The legal profession in South Africa faces major changes from next year when the Legal Practice Act, 2014 (LPA) comes into full effect.
The LPA replaces the current fragmented regulatory framework and establishes a new Legal Practice Council (LPC) as the single regulator for both attorneys and advocates.
Implementing the LPA
Passage of the LPA was lengthy and controversial. Since 2015, a transitional body, the National Forum on the Legal Profession, has been working to resolve the remaining contentious issues and deliver recommendations to the government on implementation of the Act, including:
- the formation of the LPC and election of its members;
- the composition and function of the nine new provincial councils;
- vocational training requirements for candidate attorneys and pupil advocates; and
- preparing a new code of conduct for the entire profession.
How will the LPA impact the legal profession?
While the LPA retains the division between attorneys and advocates it marks a shift towards greater unification of the legal profession. In addition to creating a single regulator, the Act standardises minimum qualification and training requirements for all legal practitioners and aims to make conversion between the roles simpler. Other measures include:
- the end of self-regulation, as the new 23-person LPC will be include non-attorneys along with 10 practicing attorneys and six advocates;
- the creation of a Legal Ombudsman to investigate complaints from the public; and
- the granting of significant powers to the Minister of Justice and Constitutional Development, including the power to appoint three members to the LPC and initiate the dissolution of the LPC.
For attorneys, the LPC will replace the four statutory provincial law societies, which currently regulate practitioners, as well as the national representative body, the Law Society of South Africa (LSSA). However, the LPC will not have a representative function for the profession and the LSSA is leading an initiative to develop a new body to take over this role.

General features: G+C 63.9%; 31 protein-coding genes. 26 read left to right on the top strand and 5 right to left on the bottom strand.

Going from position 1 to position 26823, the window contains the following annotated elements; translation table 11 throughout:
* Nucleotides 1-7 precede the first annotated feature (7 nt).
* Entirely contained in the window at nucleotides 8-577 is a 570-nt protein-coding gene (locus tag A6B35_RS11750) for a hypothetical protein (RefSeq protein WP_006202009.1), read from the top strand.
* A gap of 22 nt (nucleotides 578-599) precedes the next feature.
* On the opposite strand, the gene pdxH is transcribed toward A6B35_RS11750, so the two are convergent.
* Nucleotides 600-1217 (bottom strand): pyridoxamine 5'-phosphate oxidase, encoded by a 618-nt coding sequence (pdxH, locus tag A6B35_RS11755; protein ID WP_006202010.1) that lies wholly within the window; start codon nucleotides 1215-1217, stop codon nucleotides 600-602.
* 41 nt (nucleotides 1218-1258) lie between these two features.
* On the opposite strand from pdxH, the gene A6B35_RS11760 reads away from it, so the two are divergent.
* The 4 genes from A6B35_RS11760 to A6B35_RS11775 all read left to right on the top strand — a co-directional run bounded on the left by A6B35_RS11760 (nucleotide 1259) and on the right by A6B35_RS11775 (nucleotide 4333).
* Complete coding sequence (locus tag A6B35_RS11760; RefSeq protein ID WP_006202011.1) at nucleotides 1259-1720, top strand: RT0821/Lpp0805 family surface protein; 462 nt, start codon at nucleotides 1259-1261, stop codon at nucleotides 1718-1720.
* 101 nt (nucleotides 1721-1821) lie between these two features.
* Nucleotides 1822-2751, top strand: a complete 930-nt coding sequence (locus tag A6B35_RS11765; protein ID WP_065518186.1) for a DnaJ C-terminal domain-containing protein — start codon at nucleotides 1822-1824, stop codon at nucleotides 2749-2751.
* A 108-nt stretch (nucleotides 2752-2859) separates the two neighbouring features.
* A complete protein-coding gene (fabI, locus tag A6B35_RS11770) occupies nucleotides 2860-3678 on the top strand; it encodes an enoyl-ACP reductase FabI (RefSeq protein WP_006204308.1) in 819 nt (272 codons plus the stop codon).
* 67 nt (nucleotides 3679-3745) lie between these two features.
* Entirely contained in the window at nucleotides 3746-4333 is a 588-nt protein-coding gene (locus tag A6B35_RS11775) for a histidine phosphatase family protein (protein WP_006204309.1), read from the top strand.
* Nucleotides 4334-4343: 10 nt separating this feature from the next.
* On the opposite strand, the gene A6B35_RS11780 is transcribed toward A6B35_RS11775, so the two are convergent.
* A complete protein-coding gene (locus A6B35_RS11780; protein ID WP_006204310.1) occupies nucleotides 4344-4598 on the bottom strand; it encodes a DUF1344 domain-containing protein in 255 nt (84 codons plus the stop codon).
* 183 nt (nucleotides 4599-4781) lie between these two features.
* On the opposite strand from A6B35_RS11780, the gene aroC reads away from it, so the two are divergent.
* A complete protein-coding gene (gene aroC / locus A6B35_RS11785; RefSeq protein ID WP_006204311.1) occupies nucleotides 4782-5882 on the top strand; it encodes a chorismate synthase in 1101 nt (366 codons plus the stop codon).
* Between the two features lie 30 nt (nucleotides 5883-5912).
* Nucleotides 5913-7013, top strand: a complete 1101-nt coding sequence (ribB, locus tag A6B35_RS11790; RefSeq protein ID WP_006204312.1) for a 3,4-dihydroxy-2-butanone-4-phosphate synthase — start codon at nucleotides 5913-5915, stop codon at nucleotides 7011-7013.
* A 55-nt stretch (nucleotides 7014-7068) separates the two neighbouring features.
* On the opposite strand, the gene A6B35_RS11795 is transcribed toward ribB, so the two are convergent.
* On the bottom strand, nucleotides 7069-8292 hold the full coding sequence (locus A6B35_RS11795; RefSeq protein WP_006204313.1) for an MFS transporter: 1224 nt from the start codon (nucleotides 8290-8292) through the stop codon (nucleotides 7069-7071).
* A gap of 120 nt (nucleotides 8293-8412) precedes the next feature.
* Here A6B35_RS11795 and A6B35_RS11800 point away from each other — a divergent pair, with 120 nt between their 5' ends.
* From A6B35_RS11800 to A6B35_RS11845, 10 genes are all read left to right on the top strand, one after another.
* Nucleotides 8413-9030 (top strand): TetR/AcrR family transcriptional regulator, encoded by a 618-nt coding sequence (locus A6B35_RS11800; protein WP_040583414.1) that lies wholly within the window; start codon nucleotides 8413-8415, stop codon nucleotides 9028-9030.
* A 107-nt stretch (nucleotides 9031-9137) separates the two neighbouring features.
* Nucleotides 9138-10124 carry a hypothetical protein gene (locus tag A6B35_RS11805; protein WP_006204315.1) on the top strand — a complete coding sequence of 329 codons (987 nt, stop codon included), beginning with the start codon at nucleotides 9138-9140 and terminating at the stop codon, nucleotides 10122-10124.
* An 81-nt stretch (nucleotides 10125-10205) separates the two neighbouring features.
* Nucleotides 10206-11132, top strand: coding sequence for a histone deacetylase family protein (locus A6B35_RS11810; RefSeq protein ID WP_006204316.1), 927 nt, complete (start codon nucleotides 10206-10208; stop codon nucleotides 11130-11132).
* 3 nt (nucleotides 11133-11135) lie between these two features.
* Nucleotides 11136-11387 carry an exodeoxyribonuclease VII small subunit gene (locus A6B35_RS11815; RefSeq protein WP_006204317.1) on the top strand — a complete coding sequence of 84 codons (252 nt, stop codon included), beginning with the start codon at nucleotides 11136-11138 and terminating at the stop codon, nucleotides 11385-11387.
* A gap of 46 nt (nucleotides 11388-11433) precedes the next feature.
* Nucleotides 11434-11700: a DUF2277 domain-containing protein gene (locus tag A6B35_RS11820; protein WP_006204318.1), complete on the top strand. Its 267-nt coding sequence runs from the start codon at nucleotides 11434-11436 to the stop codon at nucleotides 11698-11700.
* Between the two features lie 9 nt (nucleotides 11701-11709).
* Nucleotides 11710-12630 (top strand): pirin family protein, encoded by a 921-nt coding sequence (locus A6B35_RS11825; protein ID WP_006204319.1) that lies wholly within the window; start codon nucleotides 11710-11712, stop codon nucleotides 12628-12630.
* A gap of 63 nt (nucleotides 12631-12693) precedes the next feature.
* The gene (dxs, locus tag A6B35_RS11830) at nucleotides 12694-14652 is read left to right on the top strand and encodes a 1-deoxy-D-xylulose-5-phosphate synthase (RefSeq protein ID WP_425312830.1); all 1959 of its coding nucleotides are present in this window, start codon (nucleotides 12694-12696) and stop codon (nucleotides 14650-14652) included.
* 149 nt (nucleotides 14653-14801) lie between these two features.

Advocates in South Africa currently take membership of one of ten Bars, which both regulate and represent the profession. With the LPA taking over regulation, the future role of the Bars and the General Council of the Bar of South Africa is also uncertain.
A further key objective of the LPA is to advance transformation in South Africa by ensuring the legal profession is more reflective of the demographics of the country. According to the LSSA, 59% of current attorneys are white and 62% are male. The LPA aims to remove barriers to entry into the profession for candidate attorneys and pupil advocates from under-represented groups.
The LPA also introduces new measures to increase access to legal services for all members of the public, including new fee structures and mandatory community service for practitioners.
The LPA retains the requirement that lawyers wishing to practice in South Africa must be a South African citizen or have permanent residence, in addition to meeting the minimum qualification and training requirements.
However, the LPA does provide for the recognition of equivalent foreign law degrees and empowers the Minister of Justice and Constitutional Development, in consultation with the Minister of Trade and Industry and the LPC, to make further regulations regarding the rights of foreign lawyers. It is not yet clear if new regulations will be introduced to further open the legal services market and the National Forum is not considering the issue during the transitional period.